There’s a modern trend for historians to try their hand at fiction. As far as I can tell, it started with Alison Weir’s Tudor novels; more recently, Lucy Worseley and even Neil Oliver have jumped on the bandwagon. Now it’s the turn of Ian Mortimer, a brilliant medieval historian and the author of the various Time Traveller’s Guides to British history. You can understand the appeal. After all, historians have immersed themselves in the modes and manners of their specialist periods and should be perfect guides to fictional recreations of those worlds. But, but, but. Knowledge alone isn’t enough to make a good historical novel. Mortimer’s speculative time-slip moral fable is packed with instructive observations about daily life in the past, but does it work as a story?
It’s 1348 and Devon is ravaged by the plague. Brothers John and William are walking home to Moreton near Exeter, but the pestilence catches up with them on the road. Sickened unto death, they stumble into a stone circle, where a mysterious voice speaks to them from the darkness. They have six days of life left and they have a choice. They can spend it here, in their own time, and accept whatever is coming to them after death. Or they can use those six days to do good in the world, each day to be lived 99 years after the one before, and to grow closer to redemption in the process. No prizes for guessing which they choose. As days and nights pass, each new dawn does away with almost a hundred years and, from 1447 to 1546, 1645, 1744, 1843 and 1942, our narrator John witnesses the changing face of the British countryside and its people.
Much of what I have to say in this post might be accounted spoilerish, so please beware if you think you might like to read it. This is the kind of book where I have to think aloud, as it were, because I can’t figure out what I make of it. On paper, the time-slip concept is great and reminded me of a picture-book I had as a child, called The Village. You turned pages to watch a village develop from a circle of thatched Saxon houses to a thriving town in the present day. But Mortimer’s book is obviously aimed at adults and, as John passes through time, he witnesses human nature in all its ugliness, becoming increasingly cruel and intolerant as the luxuries of the world become ever more unimaginable to a medieval mind. Yet the conclusion is hardly original: that the medieval world, for all its hardships, was a time of community spirit and good-fellowship while modern life, despite amazing technological advances, lacks compassion and social conscience. People have always found the present lacking in comparison to the true values of the ‘good old days’. There’s an almost Victorian moralism about this message.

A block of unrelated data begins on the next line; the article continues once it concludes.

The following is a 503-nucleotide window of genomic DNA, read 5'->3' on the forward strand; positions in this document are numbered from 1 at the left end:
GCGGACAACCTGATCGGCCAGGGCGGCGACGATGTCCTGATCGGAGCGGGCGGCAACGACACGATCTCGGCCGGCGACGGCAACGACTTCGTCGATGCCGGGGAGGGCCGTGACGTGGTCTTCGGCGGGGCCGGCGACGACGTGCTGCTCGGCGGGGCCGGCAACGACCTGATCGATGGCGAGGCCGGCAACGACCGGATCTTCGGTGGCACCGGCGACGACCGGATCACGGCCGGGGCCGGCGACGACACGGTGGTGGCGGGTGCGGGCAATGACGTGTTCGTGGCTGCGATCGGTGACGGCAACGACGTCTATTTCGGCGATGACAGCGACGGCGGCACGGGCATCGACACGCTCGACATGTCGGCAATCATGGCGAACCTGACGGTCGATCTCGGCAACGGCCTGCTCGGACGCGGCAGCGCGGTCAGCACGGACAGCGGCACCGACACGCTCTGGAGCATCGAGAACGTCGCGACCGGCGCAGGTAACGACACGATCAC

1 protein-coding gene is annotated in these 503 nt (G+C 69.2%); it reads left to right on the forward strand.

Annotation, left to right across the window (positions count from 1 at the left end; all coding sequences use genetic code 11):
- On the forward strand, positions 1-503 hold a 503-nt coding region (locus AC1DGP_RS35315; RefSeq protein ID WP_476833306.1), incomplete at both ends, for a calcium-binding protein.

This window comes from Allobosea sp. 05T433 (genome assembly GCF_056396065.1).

And the same is true for the spiritual qualities of the book. I have to say that Mortimer does a fantastic job of getting inside the medieval mindset: everything is weighed down with spiritual significance and nothing matters more than the ultimate achievement of grace. I suppose much depends on whether a modern reader is willing to buy into the ‘race against time’ for John to save his soul. And there are still some slightly heavy-handed moments. The story begins with a pact with the devil (or an angel?) and ends with the judgement of the protagonist’s soul, so do we really need to have that hammered home by a 19th-century theatre trip to see Marlowe’s Doctor Faustus? (And, once there, do we really need extensive extracts from the script as well as, later on, a summary of the plot of In Which We Serve?) John’s journey feels less like a drama and more like a meander, an excuse, if you like, to visit different periods of history.
Mortimer’s Time Traveller’s Guides are written for the benefit of modern people who wonder what it would be like to suddenly wake up in the past. Effectively, what he’s doing here is using the same theory but in reverse. John and William become time-travellers in their own right, outsiders whose observations pick up on all the little things – not so much the names of the kings, or the fact we’re at war with France again, but the fact that houses now have glass in the windows, or the horses are taller, or there are strange tapestries on the floors, or people eat with strange two-pronged silver tools, or that ale has gone out of favour and people prefer to drink beer or strange hot mud-coloured drinks. They also note the absurdities. Why, when people are so much more comfortable, is war still necessary? Why are women suddenly forbidden to practice medicine? Why is one interpretation of religion seen as heresy, while another is accepted? In the greater scheme of things, all becomes ridiculous.
It is no accident that John’s name (‘of Wrayment’), interpreted phonetically in so many different ways throughout his journey, ends up being transliterated as ‘everyman’. As he passes through time, John witnesses the fate of the poor, the homeless and the needy. Sometimes he’s fortunate enough to meet a generous host who gives him food and shelter; sometimes he’s in the workhouse, spinning and being beaten as a vagrant. And, just like the protagonist of the medieval morality play, John realises that ultimately he can count on nothing – no possessions, no status, no manual abilities – good deeds account for all. It’s a strikingly medieval message for a modern world.
Personally I found it hard to get on with this book. I could see what Mortimer was trying to do but, while appreciating his rich insights into history, I didn’t find this a particularly gripping novel. Ultimately it’s a slightly saccharine mashup, two parts Everyman to one part Doctor Faustus and one part It’s a Wonderful Life.
I received this book from the publisher via Netgalley in exchange for a fair and honest review